Yesterday, 1 September 2009, marked the first day of drive dolphin hunting in Taiji, in which thousands of dolphins will be killed for their meat, and a select few will be sold for an outrageous price and chosen to live in captivity in various marine parks. Dolphin meat has high levels of mercury and methyl mercury, and is not considered fit for human consumption; but it is being sold for just that all the same. A documentary called The Cove was recently released, exposing the inhumane methods of the Taiji fishermen and those who support them, who are involved in this lucritive business. The documentary gives a new meaning to the phrase ‘investigative journalism’ and has won several film festival awards. I highly recommend seeing it if you can.
The cove at Taiji is well protected from prying eyes; tarps, barbed wire, “KEEP OUT” signs and tight security make it nearly impossible for anyone to get in. The team that infiltrated the cove did so at great personal risk, and the lucrative business they uncovered was terrifying.
Here is a list of facts about the dolphin drive hunt, which is supported by the international dolphinarium industry – it’s the easiest way for them to obtain ‘show-worthy’ dolphins for commercial use and entertainment, such as captive dolphin shows and “Swim with Dolphins” programs offered in many tourist venues throughout Japan and some other countries.
Again, this all comes down to money – those who are in need of it, like the local fishermen who depend on the dolphin drive for their livelihoods, and those who perpetuate the wrongdoings by using their money to get what they want, at great cost to the environment, to the health and well-being of wild creatures, and to the health and well-being of the humans who are unknowingly consuming dangerous toxins contained in their food. Personally, I don’t think we can fault the locals who are depending on that income to survive. But the locals are not hauling in the riches; the people controlling the operations are. Those who are willing to pay top dollar to pillage the oceans for a few ‘pretty’ animals and exploit them for the entertainment of others are the driving force behind this disgusting practice.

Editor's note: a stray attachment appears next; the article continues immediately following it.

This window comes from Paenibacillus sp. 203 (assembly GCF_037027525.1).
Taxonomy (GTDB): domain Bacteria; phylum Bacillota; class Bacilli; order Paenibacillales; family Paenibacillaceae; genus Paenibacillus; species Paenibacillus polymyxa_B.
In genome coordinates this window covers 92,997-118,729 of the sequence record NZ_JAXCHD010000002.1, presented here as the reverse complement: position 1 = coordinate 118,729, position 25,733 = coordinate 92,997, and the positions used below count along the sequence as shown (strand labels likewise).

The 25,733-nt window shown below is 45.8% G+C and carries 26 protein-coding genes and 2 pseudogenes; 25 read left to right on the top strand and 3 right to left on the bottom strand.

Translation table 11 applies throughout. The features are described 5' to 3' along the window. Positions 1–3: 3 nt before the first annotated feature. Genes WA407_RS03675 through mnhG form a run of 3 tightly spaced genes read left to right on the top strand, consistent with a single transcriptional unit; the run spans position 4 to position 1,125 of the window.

There are simple things we can do. If you are in New Zealand, you can copy and paste the following letter into an email to the Japanese Embassy, at firstname.lastname@example.org. If you are not in NZ, you can locate your local Japanese embassy using a google search – the embassies all have their contact information available online.
Dear Mr Toshihiro Takahashi,
I am writing to you to ensure you are aware that today (September 1, 2009) the waters and coves around Japan will once again run red with the blood of dolphins to fuel the marine park industry. After the few ‘show-worthy’ dolphins are captured, the hundreds, even thousands of dolphins not sentenced to a life of confinement will be slaughtered, and their poisonous meat sold to people and put into children’s school lunch programs. The dolphins are killed in a secluded cove three hours south of Osaka. The slaughter is hidden from public view with tarps and nets. Access is blocked by steel gates, barbed wire, razor ribbon and guards. The act is nothing short of barbaric, and the very fact that those involved go to great lengths to hide the slaughter from everyone shows that they know its barbaric and would be strongly opposed, not only by the rest of the world, but also by the Japanese people.
Japan officials and fishermen will then endanger their own people by selling this toxic dolphin meat to unsuspecting consumers.
“The dolphin drive brings dishonour to Japan and the world is watching.”
You can help. Please help spread the word back to your contacts in Japan that this is not acceptable.
Please help save these beautiful creatures and stop the few greedy people that are bringing dishonour to your name and country.
Thanks for reading. There are a few websites you can visit to get more information on dolphin drive hunts and conservation:
I’ve said it before, and I’ll say it another thousand times: Best thing we can do is educate ourselves, and educate others.